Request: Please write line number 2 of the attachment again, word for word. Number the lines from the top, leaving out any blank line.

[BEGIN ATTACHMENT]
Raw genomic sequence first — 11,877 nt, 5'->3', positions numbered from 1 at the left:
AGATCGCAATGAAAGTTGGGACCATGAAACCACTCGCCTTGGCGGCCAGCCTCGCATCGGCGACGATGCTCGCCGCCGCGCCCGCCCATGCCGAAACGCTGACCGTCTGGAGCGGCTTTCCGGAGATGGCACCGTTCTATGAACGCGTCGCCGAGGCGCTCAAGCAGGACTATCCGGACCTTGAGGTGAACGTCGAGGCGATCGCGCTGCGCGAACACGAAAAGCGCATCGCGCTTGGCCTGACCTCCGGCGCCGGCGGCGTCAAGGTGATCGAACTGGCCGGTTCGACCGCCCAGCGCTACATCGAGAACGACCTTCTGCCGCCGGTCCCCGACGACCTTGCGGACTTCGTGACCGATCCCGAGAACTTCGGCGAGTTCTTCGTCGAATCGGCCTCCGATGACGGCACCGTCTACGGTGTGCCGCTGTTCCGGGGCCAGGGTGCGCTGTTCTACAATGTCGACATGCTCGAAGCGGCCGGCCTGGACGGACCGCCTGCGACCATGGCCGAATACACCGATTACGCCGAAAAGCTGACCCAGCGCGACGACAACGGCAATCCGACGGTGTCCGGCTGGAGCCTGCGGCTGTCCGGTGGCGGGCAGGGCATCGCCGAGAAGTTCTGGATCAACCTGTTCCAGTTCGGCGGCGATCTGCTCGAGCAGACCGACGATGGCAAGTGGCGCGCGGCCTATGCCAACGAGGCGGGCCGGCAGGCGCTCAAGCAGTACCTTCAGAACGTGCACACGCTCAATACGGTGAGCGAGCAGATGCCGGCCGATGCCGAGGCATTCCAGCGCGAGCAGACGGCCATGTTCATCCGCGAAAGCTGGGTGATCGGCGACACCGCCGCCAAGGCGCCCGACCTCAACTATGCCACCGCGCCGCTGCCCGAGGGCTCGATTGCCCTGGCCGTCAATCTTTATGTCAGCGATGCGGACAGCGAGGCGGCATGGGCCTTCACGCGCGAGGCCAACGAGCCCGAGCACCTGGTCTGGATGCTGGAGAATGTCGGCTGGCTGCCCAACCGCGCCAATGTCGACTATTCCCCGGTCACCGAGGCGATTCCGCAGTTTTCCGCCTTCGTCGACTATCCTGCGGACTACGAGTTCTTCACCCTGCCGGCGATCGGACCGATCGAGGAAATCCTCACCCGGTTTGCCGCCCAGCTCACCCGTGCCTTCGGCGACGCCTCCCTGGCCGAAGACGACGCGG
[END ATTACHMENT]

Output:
AGATCGCAATGAAAGTTGGGACCATGAAACCACTCGCCTTGGCGGCCAGCCTCGCATCGGCGACGATGCTCGCCGCCGCGCCCGCCCATGCCGAAACGCTGACCGTCTGGAGCGGCTTTCCGGAGATGGCACCGTTCTATGAACGCGTCGCCGAGGCGCTCAAGCAGGACTATCCGGACCTTGAGGTGAACGTCGAGGCGATCGCGCTGCGCGAACACGAAAAGCGCATCGCGCTTGGCCTGACCTCCGGCGCCGGCGGCGTCAAGGTGATCGAACTGGCCGGTTCGACCGCCCAGCGCTACATCGAGAACGACCTTCTGCCGCCGGTCCCCGACGACCTTGCGGACTTCGTGACCGATCCCGAGAACTTCGGCGAGTTCTTCGTCGAATCGGCCTCCGATGACGGCACCGTCTACGGTGTGCCGCTGTTCCGGGGCCAGGGTGCGCTGTTCTACAATGTCGACATGCTCGAAGCGGCCGGCCTGGACGGACCGCCTGCGACCATGGCCGAATACACCGATTACGCCGAAAAGCTGACCCAGCGCGACGACAACGGCAATCCGACGGTGTCCGGCTGGAGCCTGCGGCTGTCCGGTGGCGGGCAGGGCATCGCCGAGAAGTTCTGGATCAACCTGTTCCAGTTCGGCGGCGATCTGCTCGAGCAGACCGACGATGGCAAGTGGCGCGCGGCCTATGCCAACGAGGCGGGCCGGCAGGCGCTCAAGCAGTACCTTCAGAACGTGCACACGCTCAATACGGTGAGCGAGCAGATGCCGGCCGATGCCGAGGCATTCCAGCGCGAGCAGACGGCCATGTTCATCCGCGAAAGCTGGGTGATCGGCGACACCGCCGCCAAGGCGCCCGACCTCAACTATGCCACCGCGCCGCTGCCCGAGGGCTCGATTGCCCTGGCCGTCAATCTTTATGTCAGCGATGCGGACAGCGAGGCGGCATGGGCCTTCACGCGCGAGGCCAACGAGCCCGAGCACCTGGTCTGGATGCTGGAGAATGTCGGCTGGCTGCCCAACCGCGCCAATGTCGACTATTCCCCGGTCACCGAGGCGATTCCGCAGTTTTCCGCCTTCGTCGACTATCCTGCGGACTACGAGTTCTTCACCCTGCCGGCGATCGGACCGATCGAGGAAATCCTCACCCGGTTTGCCGCCCAGCTCACCCGTGCCTTCGGCGACGCCTCCCTGGCCGAAGACGACGCGG